Back pain and function 23 years after fusion for adolescent idiopathic scoliosis: a case-control study-part II.Spine (Phila Pa 1976). 2003 Sep 15; 28(18):E373-83.S
A consecutive series of patients with adolescent idiopathic scoliosis, treated between 1968 and 1977 before age 21 years with distraction and fusion using Harrington rods (surgically treated: n = 156; 145 females and 11 males) were followed-up at least 20 years after completion of the treatment.
To determine the long-term outcome in terms of back pain and function in patients surgically treated for adolescent idiopathic scoliosis.
SUMMARY OF BACKGROUND DATA
Few reports on long-term outcome of back pain and function have previously been presented for this group of patients. Results presented are not conclusive regarding effects on back pain and its correlation to a fusion extending into the lower lumbar spine.
MATERIALS AND METHODS
One hundred forty-two (91%) of the patients were reexamined as part of an unbiased personal follow-up. This included a clinical examination and evaluation of curve size (Cobb method) and degenerative findings in full standing frontal and lateral radiographs. Validated questionnaires in terms of general and disease-specific quality of life aspects as well as present back and pain symptoms were used. One hundred thirty-nine had complete follow-up. An age- and sex-matched control group of 100 individuals was randomly selected and subjected to the same examinations.
The deterioration of the curves was 3.5 degrees for all curves and eight (5.1%) of the patients treated with fusion had undergone some additional curve-related surgical procedure. The patients had significantly more degenerative disc changes than the controls. Lumbar pain, although mild (2.4 on visual analogue scale), was significantly more frequent among the patients than the controls (65 vs. 47%, P = 0.0079). Only 25% of the patients admitted daily pain, and analgesics were sparsely used. No major differences of back function and general health-related quality of life were noted between the patients or the controls. Except for having been on sick-leave ever because of the back (45% vs. 19%, P = 0.0040) no differences could be seen in sociodemographic variables between the groups. Furthermore, no differences could be found between patients fused to L3 or higher (n = 102) versus L4 or lower (n = 37). No correlation could be found between pain and its localization and various variables on the scoliotic curve, body mass index, or smoking. Persisting discomfort and/or sensory loss were noted significantly more often among the patients who had the autologous bone harvesting performed through a separate incision over the iliac crest (24.3%) than among those in whom this was performed through an elongated midline incision (4.6%, P = 0.0015).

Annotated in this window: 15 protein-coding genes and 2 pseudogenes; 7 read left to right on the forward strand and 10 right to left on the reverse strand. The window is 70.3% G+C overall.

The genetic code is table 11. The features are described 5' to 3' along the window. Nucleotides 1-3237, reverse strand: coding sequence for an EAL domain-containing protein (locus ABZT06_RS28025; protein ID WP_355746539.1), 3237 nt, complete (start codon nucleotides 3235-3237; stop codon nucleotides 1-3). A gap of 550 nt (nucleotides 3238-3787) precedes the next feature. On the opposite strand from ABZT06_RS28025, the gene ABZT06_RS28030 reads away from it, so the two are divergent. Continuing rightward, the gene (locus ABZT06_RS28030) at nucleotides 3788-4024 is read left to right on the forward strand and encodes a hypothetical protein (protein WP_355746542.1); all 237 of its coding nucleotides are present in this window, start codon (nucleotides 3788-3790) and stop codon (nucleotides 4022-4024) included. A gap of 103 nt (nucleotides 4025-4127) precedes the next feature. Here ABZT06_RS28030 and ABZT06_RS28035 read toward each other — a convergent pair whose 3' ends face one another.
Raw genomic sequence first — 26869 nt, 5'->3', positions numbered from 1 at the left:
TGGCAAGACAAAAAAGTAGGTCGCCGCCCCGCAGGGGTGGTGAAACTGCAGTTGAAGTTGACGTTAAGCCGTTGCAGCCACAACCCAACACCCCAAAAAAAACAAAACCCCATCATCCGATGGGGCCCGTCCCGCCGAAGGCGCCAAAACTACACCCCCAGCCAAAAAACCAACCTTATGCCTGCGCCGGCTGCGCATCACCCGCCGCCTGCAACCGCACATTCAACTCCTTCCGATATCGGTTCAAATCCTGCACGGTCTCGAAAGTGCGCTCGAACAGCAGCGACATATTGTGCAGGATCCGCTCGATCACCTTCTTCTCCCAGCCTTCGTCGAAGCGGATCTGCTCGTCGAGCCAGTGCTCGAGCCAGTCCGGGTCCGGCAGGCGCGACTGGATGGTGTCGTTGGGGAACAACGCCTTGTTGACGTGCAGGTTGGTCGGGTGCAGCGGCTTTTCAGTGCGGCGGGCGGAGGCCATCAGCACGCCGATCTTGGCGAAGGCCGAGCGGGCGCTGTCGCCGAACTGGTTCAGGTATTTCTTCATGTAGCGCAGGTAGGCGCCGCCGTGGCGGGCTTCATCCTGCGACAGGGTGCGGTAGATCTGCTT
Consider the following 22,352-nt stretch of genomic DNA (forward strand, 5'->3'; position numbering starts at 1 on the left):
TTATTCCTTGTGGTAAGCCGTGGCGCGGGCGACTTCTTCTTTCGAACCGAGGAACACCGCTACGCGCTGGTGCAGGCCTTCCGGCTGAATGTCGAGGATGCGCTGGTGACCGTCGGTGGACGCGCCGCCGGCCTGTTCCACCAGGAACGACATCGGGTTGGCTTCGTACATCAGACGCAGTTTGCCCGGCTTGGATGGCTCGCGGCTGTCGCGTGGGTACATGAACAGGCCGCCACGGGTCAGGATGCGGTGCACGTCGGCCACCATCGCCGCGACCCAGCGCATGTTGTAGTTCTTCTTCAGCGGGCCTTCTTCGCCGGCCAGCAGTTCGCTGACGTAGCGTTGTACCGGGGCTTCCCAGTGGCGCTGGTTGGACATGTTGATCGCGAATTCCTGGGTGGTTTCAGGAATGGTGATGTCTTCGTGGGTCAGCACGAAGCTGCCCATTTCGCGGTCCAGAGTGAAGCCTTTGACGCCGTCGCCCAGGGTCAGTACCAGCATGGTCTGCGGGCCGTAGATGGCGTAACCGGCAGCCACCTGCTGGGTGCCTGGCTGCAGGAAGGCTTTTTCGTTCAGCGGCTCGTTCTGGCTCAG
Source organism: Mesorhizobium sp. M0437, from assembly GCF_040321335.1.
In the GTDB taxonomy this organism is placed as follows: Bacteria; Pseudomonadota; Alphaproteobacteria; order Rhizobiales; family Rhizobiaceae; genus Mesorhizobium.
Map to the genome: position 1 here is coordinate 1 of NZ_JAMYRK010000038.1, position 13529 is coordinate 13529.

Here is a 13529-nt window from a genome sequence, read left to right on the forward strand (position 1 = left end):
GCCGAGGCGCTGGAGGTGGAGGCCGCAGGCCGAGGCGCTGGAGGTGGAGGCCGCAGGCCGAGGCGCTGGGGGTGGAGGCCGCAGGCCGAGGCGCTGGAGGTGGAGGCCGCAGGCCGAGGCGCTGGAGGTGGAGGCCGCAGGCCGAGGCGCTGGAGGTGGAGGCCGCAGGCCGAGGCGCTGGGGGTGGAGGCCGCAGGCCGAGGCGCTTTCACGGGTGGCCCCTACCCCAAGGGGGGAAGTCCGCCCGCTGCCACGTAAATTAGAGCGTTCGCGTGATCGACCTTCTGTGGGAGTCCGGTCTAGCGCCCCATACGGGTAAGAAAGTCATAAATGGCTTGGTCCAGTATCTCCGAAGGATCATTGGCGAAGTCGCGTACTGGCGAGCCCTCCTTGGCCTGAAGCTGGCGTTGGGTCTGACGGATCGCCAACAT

Minimal pain and no dysfunction occurred (mean) 23 years after fusion for adolescent idiopathic scoliosis compared with normal straight controls. Significantly more pain in the scar region occurred when bone graft from an incision over the posterior iliac crest was used for harvesting bone to the fusion compared with an incision performed as an elongation of the midline incision used for the scoliosis surgery.